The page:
The trouble began when Tyrannosaurus Rex expert Thomas R. Holtz Jr. entered “Hell Creek Formation,” a rock unit in Montana where the last giant dinosaur wreckage was found in North America.
He was trying to answer a colleague’s question after an online presentation on the first day of the 80th Annual Meeting of the Society of Vertebrate Animals.
However, Holtz was stunned when four asterisks appeared in the chat instead of the word “hell.”
Confused, he explained the issue on Twitter. Colleagues spoke of other words that were rejected by software systems that were set to exclude blasphemous expressions, especially knobs, pubis, penetrations, and streaming.
“The most interesting thing for us was the censorship of’bones’. This is, after all, the main thing we work on, “Holtz said.
Many have expressed concern about online censorship by large tech companies. Instagram has been criticized for banning the posting of art featuring nudity. In 2016, the Swedish Cancer Society used a square breast graphic in a video about breast examinations to avoid Facebook censorship.
However, the block of benign terms commonly used by paleontologists seemed particularly enthusiastic.
After Mr. Holtz I posted a list of banned words on Twitter. He received a series of responses.
Some users were indignant.
“Pubis? Seriously? What are you going to call it?” Wrote LP Norman, A self-proclaimed amateur astronomer. “In front of the ischium ???”
Others tried to help.
“Getter Tesaurus” Written by one person..
Every year, a paleontology conference was to be held in Cincinnati that attracted hundreds of scientists, amateur bone collectors and dinosaur enthusiasts. However, the pandemic has forced organizers to move it online, like thousands of other trade fairs, summits, and expert meetings that were scheduled to take place at hotels and convention centers.
It meant scrambling to organize sessions for panelists who were hoping to give a public presentation and developing a code of conduct for participants to prevent embarrassing online behavior. ..
Society has contracted with a software company that offers chat sessions with built-in algorithms that can filter blasphemous and offensive words.
“All software plug-ins have built-in filters to keep them out of control,” said Carolyn Bradfield, CEO of Convey Services, a company employed by the association.
“In that particular case, the filter was too tight,” she said.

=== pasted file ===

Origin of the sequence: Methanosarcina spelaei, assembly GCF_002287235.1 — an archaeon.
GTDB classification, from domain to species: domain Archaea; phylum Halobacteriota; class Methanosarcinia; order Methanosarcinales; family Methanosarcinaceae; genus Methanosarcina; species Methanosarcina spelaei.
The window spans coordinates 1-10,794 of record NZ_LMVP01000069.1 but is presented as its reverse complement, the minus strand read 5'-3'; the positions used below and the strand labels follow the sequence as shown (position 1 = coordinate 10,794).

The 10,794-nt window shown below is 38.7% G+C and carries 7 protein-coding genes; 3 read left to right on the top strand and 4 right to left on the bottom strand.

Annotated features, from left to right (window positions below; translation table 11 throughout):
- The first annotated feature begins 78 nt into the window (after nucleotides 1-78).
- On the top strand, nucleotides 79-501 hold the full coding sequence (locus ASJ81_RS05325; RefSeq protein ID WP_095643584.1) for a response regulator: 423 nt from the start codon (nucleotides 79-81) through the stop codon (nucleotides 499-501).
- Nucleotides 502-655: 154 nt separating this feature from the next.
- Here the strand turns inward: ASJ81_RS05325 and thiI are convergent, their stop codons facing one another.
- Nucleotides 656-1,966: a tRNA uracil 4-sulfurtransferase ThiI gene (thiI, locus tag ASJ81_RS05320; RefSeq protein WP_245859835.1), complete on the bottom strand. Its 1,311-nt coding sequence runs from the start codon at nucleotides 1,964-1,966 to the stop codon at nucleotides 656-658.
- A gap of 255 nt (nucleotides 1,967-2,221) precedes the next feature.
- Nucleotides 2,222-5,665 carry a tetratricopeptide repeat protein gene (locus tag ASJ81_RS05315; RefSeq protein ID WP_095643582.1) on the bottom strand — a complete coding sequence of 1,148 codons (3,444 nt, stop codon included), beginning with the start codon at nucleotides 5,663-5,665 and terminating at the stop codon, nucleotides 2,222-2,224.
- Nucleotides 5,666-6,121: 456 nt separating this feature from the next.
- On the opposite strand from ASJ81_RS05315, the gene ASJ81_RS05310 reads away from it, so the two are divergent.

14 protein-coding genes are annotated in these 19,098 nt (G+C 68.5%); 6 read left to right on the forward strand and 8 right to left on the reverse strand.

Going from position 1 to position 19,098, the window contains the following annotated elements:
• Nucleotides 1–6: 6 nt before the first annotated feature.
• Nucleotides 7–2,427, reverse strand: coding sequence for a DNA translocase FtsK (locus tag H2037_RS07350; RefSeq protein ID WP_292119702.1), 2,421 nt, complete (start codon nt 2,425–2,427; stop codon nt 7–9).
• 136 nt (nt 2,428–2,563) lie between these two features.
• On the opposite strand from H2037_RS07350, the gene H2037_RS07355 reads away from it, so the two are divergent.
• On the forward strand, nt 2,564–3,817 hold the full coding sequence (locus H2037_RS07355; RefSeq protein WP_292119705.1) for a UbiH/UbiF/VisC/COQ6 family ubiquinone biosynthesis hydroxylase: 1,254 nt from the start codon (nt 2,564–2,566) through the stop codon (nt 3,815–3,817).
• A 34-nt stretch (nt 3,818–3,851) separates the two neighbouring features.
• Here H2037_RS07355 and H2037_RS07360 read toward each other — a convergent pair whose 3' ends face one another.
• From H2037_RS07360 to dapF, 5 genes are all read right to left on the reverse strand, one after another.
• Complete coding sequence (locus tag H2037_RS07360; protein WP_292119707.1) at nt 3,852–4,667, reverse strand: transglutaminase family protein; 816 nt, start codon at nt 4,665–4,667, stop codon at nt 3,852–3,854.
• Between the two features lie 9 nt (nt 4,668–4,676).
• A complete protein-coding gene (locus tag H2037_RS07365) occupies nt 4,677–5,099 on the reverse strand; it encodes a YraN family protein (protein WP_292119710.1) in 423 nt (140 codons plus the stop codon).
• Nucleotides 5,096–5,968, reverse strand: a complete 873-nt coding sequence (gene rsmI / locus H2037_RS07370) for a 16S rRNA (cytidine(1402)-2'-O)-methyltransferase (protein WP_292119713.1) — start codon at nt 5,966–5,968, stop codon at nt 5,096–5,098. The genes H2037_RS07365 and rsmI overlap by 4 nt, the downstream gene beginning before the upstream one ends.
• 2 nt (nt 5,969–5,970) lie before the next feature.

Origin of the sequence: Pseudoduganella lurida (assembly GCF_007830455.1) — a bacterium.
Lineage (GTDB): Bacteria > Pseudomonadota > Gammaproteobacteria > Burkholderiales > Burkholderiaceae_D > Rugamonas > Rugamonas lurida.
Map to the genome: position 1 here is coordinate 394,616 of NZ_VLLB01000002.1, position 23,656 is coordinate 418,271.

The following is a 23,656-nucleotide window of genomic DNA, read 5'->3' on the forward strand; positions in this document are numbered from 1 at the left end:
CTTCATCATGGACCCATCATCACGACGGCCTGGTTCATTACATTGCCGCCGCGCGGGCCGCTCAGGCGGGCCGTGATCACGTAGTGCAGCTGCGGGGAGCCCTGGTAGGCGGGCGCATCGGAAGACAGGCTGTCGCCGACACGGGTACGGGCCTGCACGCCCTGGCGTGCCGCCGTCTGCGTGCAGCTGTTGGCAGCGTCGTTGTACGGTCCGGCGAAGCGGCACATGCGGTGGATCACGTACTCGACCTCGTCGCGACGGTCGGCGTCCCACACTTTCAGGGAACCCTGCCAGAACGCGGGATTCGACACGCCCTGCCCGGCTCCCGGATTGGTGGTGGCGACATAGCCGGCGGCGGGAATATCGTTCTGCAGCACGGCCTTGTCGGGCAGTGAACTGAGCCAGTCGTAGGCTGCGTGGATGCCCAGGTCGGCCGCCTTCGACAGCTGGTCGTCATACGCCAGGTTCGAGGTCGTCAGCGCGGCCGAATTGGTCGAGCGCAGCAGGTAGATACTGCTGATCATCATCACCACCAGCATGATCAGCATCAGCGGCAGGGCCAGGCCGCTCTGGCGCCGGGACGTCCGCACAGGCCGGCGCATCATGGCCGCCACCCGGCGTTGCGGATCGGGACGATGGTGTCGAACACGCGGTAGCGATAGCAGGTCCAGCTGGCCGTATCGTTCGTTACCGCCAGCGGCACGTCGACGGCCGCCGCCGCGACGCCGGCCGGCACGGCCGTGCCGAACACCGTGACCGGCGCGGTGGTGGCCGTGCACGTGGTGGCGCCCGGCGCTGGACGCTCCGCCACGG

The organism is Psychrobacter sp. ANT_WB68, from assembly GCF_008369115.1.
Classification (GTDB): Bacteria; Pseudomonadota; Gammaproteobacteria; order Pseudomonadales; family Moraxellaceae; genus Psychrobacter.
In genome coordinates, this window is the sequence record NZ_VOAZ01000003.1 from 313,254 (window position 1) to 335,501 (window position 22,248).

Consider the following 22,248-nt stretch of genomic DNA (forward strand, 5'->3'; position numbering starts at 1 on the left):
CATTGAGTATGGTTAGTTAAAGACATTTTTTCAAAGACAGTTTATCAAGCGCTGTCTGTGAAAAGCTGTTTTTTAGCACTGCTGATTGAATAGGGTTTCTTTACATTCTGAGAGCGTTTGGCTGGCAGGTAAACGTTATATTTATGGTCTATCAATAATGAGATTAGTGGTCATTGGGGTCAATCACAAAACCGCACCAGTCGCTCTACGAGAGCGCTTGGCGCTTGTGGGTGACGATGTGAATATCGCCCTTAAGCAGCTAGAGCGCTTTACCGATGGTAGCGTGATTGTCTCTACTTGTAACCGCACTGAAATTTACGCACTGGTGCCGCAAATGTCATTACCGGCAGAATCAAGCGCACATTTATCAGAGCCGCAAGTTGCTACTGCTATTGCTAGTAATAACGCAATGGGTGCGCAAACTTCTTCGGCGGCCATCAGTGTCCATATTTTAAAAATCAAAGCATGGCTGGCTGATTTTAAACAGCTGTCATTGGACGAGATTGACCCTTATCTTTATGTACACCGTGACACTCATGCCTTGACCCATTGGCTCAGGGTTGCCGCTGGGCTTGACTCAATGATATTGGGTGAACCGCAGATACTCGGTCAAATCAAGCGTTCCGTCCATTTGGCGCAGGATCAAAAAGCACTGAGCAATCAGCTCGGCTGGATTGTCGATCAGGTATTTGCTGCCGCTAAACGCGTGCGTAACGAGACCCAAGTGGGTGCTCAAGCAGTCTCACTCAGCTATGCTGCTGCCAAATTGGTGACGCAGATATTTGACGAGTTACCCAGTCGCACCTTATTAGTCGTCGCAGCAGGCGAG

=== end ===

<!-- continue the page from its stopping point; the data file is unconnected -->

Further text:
After hearing the 10 sessions, Bradfield said he learned of the problem from the participants who were talking about it. She said she was as surprised as everyone else.
“I don’t know why the word” bone “was in the world,” Bradfield said.
The association’s president, Jessica Theodore, said participants continued to find other words that triggered the asterisk and warned the association’s leaders, who shared that information with Convey Services. The company learned about them and immediately deleted the words.
Paleontologists have begun to enjoy this system.
They typed in random words to see which ones would be asterisks. 1 Created a meme comparing the efforts of Velociraptor in the movie “Jurassic Park”It threw itself into an electric fence to find its weaknesses.
“Our couple laughed and began to call Hell Creek” Heck Creek, “” said Stephanie K. Drumheller, a lecturer and paleontologist at the University of Tennessee.
Jack Zen, a paleontology professor at the University of California, Berkeley, said some of the censored words weren’t very interesting.
For example, Wang, a popular surname in China, has also been replaced by an asterisk.
“I knew how the king was used in the national language,” said Professor Zen. “I went to high school.”
He was interested in the success of Johnson, another surname that could be used as a term for male genitalia. To his disappointment, the system allowed it.
“It was a hassle,” said Professor Zen. “If you censor, censor everything. Censoring Johnson makes everyone offended.”
Bradfield said he didn’t know why the king was captured by the algorithm or not by Johnson.
Convey Services used a third party (Arena.im) to provide technology to exclude certain words. However, Bradfield said it was ultimately her company’s responsibility to ensure that similar problems were avoided in the future.
The solution was easy, she said.
“We need to take that filter and make sure we remove words that were stupid and shouldn’t have been there,” she said.
Still, Professor Theodore, who teaches at the University of Calgary in Alberta, Canada, said he was relieved how smooth the five-day meeting was in the end.
“If this is the worst thing that happens when you move a paleontology conference online, that’s okay,” she said.
Professor Zen, who has been attending meetings since he was an undergraduate, said this episode sounds like he and his colleagues when they hear the public talking about knobs and bones out of context. He said he was wondering.
“Maybe when I hear a lot of paleontologists talking in the field, it sounds very dirty,” he said. “And we are not aware of it.”